Abstract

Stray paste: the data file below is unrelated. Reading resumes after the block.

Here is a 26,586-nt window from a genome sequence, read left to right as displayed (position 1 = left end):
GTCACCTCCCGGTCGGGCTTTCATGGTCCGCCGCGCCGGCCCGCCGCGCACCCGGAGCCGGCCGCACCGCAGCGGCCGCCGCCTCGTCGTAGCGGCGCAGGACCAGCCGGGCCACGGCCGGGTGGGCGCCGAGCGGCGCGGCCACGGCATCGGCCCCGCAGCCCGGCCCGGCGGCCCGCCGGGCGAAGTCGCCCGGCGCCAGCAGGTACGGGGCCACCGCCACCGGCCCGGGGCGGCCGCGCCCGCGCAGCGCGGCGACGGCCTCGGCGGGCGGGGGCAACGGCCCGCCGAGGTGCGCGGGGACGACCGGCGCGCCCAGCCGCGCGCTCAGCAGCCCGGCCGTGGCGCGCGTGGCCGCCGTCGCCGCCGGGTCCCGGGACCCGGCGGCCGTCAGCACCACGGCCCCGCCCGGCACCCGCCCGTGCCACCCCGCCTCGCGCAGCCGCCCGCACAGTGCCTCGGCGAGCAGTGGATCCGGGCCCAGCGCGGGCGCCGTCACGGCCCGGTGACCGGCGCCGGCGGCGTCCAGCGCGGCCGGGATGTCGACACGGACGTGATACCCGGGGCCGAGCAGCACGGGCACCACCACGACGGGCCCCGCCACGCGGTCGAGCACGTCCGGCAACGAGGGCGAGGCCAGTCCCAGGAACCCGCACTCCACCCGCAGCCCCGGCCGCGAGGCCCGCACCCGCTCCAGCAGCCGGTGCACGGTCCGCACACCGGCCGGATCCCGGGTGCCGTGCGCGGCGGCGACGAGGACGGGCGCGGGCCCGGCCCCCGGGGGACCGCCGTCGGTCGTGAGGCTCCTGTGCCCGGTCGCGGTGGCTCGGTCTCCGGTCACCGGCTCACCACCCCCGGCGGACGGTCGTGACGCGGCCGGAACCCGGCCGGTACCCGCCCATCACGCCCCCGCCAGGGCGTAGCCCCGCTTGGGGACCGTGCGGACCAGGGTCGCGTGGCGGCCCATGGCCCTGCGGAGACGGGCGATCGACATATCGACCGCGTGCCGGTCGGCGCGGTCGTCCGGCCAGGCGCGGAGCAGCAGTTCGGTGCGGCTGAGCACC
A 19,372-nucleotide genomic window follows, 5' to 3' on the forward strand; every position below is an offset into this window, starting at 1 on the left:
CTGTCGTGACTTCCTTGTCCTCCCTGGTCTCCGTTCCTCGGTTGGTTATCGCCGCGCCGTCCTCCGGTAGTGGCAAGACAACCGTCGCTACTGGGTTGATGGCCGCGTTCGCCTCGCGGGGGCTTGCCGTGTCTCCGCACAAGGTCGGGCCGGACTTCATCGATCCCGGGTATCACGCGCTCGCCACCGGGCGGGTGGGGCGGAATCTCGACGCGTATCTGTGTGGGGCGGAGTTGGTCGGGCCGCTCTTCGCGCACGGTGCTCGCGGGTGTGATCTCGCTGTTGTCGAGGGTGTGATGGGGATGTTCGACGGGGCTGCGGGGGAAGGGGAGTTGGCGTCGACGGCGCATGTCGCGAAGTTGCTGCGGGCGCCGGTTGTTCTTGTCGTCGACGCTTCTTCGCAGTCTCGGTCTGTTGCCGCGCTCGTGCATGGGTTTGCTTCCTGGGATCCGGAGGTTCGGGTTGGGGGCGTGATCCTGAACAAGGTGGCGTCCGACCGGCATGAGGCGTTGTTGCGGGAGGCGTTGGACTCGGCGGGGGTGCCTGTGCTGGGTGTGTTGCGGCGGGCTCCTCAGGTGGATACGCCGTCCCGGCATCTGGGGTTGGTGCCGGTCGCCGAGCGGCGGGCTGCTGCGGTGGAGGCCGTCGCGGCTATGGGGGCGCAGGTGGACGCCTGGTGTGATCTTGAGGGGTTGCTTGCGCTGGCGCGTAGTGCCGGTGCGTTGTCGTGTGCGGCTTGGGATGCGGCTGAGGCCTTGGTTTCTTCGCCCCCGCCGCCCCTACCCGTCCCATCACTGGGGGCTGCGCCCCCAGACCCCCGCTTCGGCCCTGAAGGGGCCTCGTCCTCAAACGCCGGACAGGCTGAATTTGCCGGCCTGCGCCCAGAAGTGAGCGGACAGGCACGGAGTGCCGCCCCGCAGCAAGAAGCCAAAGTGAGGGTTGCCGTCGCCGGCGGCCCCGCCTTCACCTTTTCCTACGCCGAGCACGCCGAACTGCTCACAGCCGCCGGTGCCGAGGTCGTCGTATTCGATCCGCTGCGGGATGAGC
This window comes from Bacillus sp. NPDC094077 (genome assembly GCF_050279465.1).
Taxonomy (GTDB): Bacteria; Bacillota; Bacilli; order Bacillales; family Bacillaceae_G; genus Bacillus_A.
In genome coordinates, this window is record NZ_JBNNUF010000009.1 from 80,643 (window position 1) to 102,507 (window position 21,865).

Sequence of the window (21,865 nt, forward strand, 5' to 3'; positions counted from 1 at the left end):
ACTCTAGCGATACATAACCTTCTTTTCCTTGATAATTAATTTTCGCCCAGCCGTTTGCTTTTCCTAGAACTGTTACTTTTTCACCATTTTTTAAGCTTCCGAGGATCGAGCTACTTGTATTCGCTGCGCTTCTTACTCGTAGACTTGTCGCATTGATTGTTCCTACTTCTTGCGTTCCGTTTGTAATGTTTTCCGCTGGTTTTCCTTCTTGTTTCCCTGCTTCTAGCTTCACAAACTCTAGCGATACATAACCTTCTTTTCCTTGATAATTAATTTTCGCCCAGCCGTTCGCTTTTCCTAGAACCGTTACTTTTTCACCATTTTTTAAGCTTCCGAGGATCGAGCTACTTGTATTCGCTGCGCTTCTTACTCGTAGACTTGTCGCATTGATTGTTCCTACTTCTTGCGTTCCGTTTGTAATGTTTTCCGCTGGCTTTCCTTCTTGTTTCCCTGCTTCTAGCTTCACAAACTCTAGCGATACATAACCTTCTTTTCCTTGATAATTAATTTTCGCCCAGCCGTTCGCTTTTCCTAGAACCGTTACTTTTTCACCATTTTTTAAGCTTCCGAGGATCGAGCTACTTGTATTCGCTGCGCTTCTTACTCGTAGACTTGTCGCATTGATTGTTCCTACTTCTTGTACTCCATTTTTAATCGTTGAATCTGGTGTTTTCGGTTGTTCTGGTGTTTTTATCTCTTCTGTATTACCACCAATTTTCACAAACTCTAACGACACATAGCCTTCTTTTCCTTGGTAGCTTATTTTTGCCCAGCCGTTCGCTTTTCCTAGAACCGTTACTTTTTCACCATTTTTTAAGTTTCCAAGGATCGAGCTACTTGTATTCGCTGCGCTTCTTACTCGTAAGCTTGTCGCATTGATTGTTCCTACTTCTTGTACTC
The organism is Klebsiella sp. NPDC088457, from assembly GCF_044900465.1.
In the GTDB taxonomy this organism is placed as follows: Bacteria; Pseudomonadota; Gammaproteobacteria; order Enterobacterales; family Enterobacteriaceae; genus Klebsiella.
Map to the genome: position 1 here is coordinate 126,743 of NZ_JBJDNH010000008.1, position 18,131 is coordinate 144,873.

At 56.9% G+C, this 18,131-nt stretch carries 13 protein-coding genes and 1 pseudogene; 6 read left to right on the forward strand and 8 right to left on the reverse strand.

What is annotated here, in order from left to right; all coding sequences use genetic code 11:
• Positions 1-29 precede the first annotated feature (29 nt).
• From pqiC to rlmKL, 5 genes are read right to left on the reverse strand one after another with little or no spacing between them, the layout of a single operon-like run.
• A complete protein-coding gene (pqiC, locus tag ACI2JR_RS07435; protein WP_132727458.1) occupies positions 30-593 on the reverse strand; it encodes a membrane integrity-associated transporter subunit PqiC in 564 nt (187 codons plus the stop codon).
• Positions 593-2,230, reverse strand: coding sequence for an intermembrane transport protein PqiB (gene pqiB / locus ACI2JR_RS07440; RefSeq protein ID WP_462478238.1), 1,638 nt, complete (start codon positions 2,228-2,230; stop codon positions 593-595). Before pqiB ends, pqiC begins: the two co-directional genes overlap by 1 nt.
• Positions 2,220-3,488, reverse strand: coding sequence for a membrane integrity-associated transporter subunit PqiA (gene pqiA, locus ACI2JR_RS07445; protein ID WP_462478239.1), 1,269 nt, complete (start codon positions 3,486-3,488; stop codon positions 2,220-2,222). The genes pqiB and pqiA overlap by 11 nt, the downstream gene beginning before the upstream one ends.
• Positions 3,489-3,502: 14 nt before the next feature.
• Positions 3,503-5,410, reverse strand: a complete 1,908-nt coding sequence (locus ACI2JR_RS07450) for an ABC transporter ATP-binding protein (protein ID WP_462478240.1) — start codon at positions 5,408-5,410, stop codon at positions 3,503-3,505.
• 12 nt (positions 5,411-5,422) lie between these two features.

Time-sequence measurements were made of suspended sediment and hydrographic characteristics in Corpus Christi Bay, which is a shallow, restricted estuary typical of the Texas Gulf Coast. Quasi-synoptic measurements, obtained during eight surveys over a two-year period, indicate that wind is the dominant forcing agent regulating estuarine sedimentary processes. Surface-sediment dispersal patterns are primarily controlled by wind direction, with offshore-directed northerly winds producing substantially different patterns than the onshore-directed prevailing southeasterly winds. The wind direction determines the spatial intensity of bayfloor-sediment resuspension and the direction and efficiency of water-exchange processes that control sediment dispersal within the estuarine system. Suspended-sediment characteristics within the water column are primarily influenced by wind speed. Temporal trends of correlation coefficients indicate that the baywater turbidity is directly related to mean wind speed and is a short-term response parameter, being influenced mainly by cumulative wind effects within a 30-hour period prior to observation. Texturally, the suspensate consists of poorly sorted clay-size to very fine silt-size particles. Sediment grain size is inversely related to mean wind speed and is a relatively long-term response parameter, being influenced mainly by cumulative wind effects that occur 30 hours or longer prior to observation; wind speed at the time of observation has no significant influence on sediment grain size. The temporal trends of both turbidity and sediment grain size indicate that they are response parameters that reflect the water-column-residence time of muddy bayfloor sediments episodically resuspended by wind-generated wave activity.

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